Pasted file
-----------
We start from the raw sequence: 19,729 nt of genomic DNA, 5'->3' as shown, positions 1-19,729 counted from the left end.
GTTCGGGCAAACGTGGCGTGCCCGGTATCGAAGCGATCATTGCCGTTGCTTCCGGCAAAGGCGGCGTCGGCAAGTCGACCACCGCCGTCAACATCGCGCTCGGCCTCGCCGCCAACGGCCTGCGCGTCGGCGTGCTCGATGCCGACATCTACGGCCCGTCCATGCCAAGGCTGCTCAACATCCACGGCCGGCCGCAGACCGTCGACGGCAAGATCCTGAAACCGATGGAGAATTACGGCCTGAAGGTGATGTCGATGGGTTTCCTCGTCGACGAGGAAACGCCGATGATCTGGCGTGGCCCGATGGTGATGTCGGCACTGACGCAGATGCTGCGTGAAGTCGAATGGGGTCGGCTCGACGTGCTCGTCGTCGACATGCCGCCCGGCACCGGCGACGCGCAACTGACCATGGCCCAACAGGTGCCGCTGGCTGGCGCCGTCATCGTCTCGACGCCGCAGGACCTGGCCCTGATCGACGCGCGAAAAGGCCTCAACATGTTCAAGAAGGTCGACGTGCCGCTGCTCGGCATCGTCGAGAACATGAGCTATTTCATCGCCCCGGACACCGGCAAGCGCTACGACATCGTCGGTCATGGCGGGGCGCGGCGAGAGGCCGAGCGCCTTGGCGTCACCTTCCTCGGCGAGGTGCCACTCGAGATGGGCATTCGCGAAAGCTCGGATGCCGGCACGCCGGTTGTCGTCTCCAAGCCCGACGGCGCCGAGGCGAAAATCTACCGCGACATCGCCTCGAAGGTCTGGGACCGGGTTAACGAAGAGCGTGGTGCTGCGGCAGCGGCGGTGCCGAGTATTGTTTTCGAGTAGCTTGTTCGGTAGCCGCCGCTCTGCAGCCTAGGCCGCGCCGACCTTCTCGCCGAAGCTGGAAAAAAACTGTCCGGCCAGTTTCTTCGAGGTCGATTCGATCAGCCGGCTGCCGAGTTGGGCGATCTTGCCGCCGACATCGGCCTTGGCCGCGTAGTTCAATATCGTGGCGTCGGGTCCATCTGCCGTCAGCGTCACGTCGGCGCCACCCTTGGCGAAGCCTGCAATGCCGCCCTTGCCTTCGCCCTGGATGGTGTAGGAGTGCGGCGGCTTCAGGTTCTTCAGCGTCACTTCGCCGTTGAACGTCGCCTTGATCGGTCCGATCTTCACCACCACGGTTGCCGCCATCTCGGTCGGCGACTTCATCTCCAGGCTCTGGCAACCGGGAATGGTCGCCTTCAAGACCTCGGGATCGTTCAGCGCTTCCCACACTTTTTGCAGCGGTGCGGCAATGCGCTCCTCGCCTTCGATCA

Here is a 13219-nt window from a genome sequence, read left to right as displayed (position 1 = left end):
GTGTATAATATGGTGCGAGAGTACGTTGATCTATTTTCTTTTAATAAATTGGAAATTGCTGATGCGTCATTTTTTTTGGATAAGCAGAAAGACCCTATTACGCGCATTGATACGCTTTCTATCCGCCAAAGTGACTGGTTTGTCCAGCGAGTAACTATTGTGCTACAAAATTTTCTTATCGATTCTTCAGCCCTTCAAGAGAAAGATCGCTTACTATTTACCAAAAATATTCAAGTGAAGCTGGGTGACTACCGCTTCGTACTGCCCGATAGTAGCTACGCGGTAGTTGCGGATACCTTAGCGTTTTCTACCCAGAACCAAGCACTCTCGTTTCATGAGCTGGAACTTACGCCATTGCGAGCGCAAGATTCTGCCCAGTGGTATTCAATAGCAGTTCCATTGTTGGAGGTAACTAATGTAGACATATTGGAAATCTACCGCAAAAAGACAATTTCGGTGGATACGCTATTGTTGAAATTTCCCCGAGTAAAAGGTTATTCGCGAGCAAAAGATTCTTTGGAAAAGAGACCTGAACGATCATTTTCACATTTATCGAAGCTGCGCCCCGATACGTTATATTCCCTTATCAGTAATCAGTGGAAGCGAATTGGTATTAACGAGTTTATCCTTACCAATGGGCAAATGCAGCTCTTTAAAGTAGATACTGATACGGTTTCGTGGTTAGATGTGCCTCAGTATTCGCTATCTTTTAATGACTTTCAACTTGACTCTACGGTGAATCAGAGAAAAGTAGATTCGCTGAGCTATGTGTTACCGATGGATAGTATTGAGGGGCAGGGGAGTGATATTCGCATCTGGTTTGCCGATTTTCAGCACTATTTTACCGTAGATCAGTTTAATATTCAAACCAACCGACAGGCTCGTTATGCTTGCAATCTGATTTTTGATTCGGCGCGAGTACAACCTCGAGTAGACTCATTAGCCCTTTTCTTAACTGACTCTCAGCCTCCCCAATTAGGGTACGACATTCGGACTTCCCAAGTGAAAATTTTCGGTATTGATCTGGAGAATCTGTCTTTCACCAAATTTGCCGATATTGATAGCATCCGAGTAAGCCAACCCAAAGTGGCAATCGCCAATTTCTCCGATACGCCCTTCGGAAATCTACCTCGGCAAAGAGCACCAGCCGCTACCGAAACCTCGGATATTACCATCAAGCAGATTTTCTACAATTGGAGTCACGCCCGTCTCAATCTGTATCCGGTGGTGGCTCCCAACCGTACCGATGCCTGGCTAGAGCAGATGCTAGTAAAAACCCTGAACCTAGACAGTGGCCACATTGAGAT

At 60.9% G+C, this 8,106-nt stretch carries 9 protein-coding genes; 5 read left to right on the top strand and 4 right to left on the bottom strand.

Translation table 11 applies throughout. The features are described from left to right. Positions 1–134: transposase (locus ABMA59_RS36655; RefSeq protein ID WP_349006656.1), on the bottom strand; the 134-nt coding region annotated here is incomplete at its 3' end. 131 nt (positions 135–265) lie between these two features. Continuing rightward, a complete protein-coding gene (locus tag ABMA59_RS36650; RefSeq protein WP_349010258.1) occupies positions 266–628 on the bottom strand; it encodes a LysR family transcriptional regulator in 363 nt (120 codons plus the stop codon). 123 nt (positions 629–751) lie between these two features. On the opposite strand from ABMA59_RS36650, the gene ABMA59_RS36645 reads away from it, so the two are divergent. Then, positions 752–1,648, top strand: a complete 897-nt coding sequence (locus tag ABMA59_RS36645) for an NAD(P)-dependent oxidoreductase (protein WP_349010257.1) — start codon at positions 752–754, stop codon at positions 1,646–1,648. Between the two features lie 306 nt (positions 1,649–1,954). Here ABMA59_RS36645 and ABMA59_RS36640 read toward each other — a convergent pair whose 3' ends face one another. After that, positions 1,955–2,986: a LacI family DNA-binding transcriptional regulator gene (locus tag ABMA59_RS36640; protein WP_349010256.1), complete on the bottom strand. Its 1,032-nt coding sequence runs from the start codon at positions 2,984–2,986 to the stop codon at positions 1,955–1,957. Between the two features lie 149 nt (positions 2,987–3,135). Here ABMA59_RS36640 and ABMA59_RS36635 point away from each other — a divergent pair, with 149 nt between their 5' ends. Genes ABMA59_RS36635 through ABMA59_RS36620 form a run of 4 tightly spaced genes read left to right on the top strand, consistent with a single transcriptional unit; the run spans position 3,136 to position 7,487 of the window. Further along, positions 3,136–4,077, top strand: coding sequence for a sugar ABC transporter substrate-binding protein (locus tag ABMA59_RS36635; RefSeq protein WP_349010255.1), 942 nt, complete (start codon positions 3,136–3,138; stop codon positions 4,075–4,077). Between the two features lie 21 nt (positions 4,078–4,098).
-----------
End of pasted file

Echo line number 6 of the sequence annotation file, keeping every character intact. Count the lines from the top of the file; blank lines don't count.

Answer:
Translation table 11 applies throughout. The features are described from left to right. Positions 1–134: transposase (locus ABMA59_RS36655; RefSeq protein ID WP_349006656.1), on the bottom strand; the 134-nt coding region annotated here is incomplete at its 3' end. 131 nt (positions 135–265) lie between these two features. Continuing rightward, a complete protein-coding gene (locus tag ABMA59_RS36650; RefSeq protein WP_349010258.1) occupies positions 266–628 on the bottom strand; it encodes a LysR family transcriptional regulator in 363 nt (120 codons plus the stop codon). 123 nt (positions 629–751) lie between these two features. On the opposite strand from ABMA59_RS36650, the gene ABMA59_RS36645 reads away from it, so the two are divergent. Then, positions 752–1,648, top strand: a complete 897-nt coding sequence (locus tag ABMA59_RS36645) for an NAD(P)-dependent oxidoreductase (protein WP_349010257.1) — start codon at positions 752–754, stop codon at positions 1,646–1,648. Between the two features lie 306 nt (positions 1,649–1,954). Here ABMA59_RS36645 and ABMA59_RS36640 read toward each other — a convergent pair whose 3' ends face one another. After that, positions 1,955–2,986: a LacI family DNA-binding transcriptional regulator gene (locus tag ABMA59_RS36640; protein WP_349010256.1), complete on the bottom strand. Its 1,032-nt coding sequence runs from the start codon at positions 2,984–2,986 to the stop codon at positions 1,955–1,957. Between the two features lie 149 nt (positions 2,987–3,135). Here ABMA59_RS36640 and ABMA59_RS36635 point away from each other — a divergent pair, with 149 nt between their 5' ends. Genes ABMA59_RS36635 through ABMA59_RS36620 form a run of 4 tightly spaced genes read left to right on the top strand, consistent with a single transcriptional unit; the run spans position 3,136 to position 7,487 of the window. Further along, positions 3,136–4,077, top strand: coding sequence for a sugar ABC transporter substrate-binding protein (locus tag ABMA59_RS36635; RefSeq protein WP_349010255.1), 942 nt, complete (start codon positions 3,136–3,138; stop codon positions 4,075–4,077). Between the two features lie 21 nt (positions 4,078–4,098).